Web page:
The Job Hunter
By Rabbi Mordechai Kruger
I promise that, at least for now, this is the last of my “frustration” columns. I wrote them because job hunters feel trapped in a miasma of frustrations, conflicting and unhelpful advice, and dead ends. I hope that by giving name and form to some of these common experiences, I can at least alleviate some of the pain, especially the feeling of total failure that comes from trying all the things that the conventional wisdom says should work and coming up with nothing.
More important, though, is to try to break through the paralysis that sets in as a result of these frustrating experiences. I meet many job hunters who are so discouraged by the job hunt quicksand that they aren’t able or willing to listen to me, or any other source of real guidance. They stay stuck, and sink even deeper, because they feel that they have heard from a lot of smart people already, and why should what I have to say work any better?
There’s another factor that makes it harder to get started on the real work of job hunting. All those things that well-meaning people recommend, the things that sound worthwhile but ultimately wreck a job hunter’s motivation, self-esteem, and happiness, have one underlying principle whose siren song leads to destruction. It is the seductive call of passivity, safety, and helplessness that lures people to the conventional job hunt. These things don’t work, but they don’t hurt much either. There is little personal investment, little personal contact—and so, when they don’t work, little personal loss. The blame is easily placed on the economy, the president, the “system,” the something, the anything, the “what do you want from me there’s nothing else I can do!”
Then there is that amazing collection of reasons that obviously make it impossible for you to get a job. You are either too old, too young, overqualified, or lacking experience; you have the wrong degree, have no degree, have too advanced a degree, have been unemployed too long, been in the same job too long, in a field that’s overcrowded, in a field that’s dying out, and on and on. There is at least one for everyone, and they all mean the same thing: you are not going to find a job, so don’t bother looking.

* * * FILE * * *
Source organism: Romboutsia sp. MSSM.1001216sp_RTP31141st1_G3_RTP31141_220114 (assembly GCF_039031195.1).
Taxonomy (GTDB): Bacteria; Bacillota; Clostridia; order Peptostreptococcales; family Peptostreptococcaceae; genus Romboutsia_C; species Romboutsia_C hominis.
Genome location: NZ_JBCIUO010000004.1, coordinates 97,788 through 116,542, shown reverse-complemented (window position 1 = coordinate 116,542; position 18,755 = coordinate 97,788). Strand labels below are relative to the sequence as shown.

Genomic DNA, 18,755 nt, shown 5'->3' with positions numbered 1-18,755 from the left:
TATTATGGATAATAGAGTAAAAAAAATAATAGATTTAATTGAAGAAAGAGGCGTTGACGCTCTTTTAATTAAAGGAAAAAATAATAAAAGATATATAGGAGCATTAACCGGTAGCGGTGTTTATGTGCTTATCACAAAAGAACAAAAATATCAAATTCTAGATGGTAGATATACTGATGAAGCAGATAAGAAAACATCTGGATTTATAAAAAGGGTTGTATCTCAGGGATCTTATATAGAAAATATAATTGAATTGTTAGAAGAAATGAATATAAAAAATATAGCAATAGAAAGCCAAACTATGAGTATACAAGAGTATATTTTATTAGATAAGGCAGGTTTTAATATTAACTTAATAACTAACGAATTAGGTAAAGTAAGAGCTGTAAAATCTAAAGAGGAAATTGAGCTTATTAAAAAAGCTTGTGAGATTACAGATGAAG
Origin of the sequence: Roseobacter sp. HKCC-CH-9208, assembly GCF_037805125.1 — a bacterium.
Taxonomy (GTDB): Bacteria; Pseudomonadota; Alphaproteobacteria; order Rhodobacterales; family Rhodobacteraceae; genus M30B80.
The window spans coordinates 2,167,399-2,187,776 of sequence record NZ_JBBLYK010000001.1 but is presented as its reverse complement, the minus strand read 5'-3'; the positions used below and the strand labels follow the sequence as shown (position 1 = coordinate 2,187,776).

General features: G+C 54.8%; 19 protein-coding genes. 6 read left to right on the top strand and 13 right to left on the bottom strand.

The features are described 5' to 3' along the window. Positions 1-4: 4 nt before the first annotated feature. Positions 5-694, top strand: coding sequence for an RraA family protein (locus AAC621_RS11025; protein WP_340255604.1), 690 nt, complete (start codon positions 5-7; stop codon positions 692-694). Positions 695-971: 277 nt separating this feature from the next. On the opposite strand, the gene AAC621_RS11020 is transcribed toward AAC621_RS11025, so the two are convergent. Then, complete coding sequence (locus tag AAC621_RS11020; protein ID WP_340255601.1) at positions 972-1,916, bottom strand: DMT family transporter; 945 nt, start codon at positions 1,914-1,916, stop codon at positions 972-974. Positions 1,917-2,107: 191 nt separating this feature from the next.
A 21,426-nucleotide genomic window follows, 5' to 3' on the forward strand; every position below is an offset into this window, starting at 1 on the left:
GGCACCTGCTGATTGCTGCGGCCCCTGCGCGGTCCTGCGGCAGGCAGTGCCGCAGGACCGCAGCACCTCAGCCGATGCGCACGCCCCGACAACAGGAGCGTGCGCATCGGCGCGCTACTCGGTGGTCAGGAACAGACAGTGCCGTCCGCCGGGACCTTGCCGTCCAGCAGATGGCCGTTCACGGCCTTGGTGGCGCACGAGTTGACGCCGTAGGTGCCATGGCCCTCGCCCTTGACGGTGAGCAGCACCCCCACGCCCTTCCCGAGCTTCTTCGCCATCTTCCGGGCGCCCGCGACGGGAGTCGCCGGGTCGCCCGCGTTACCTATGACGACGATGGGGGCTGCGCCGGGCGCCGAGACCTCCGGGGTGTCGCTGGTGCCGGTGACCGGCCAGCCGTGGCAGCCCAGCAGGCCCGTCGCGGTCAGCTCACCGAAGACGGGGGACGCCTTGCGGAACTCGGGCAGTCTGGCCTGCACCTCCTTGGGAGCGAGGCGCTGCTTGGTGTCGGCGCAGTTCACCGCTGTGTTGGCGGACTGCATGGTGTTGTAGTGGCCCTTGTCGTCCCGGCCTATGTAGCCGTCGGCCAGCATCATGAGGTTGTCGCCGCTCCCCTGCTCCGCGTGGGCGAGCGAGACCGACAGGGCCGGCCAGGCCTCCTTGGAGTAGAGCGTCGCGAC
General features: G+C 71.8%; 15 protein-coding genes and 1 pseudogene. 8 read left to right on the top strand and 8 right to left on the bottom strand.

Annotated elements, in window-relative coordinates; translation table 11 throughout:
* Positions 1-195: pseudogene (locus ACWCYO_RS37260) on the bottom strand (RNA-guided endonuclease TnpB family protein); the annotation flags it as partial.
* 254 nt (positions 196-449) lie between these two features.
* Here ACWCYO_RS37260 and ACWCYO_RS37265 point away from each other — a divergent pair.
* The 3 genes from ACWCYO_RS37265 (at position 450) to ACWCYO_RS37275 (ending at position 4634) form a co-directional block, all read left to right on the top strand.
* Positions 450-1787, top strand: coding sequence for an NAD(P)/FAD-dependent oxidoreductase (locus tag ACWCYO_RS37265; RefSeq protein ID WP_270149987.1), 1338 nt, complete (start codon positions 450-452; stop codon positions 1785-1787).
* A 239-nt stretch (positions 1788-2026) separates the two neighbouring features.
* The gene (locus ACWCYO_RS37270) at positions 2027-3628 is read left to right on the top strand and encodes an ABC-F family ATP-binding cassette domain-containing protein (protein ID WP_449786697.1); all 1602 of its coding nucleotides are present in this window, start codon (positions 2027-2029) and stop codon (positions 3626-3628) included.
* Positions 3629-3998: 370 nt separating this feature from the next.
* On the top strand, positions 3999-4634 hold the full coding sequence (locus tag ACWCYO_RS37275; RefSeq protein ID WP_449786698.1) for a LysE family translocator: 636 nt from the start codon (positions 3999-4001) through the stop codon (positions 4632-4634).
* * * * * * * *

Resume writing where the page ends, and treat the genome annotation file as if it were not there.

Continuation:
The economy, and maybe the president, and the whole crummy computerized faceless system, all make it harder to find a job. But passivity is never the right answer. Taking the informed, active route, doing the things that research shows leads to a successful job hunt is the right response. Should you expect 100% success? Nothing is 100%. But moving from 4% or 10% to 85% or 90% seems like a good way to go.
There are four steps in the real job hunt. Along the way you’ll learn how to network, how to do some research, and how to succeed at the interview. But the first step happens inside you. With reflection, introspection, consultation, and maybe some good coaching, you have to decide what job you should be doing. It’s the job where—making the most of your talent, training, and experience—you are able to deliver maximum value to your employer. And it should definitely include a little idealism, a sprinkle of unrealistic aspirations, and a smidgen of fun. Because if you want to find a dream job (and you should), you have to have a dream. v
Rabbi Mordechai Kruger is the founder and director of Pathways to Parnassa, an organization providing job-search and career coaching to our community. He can be reached at email@example.com.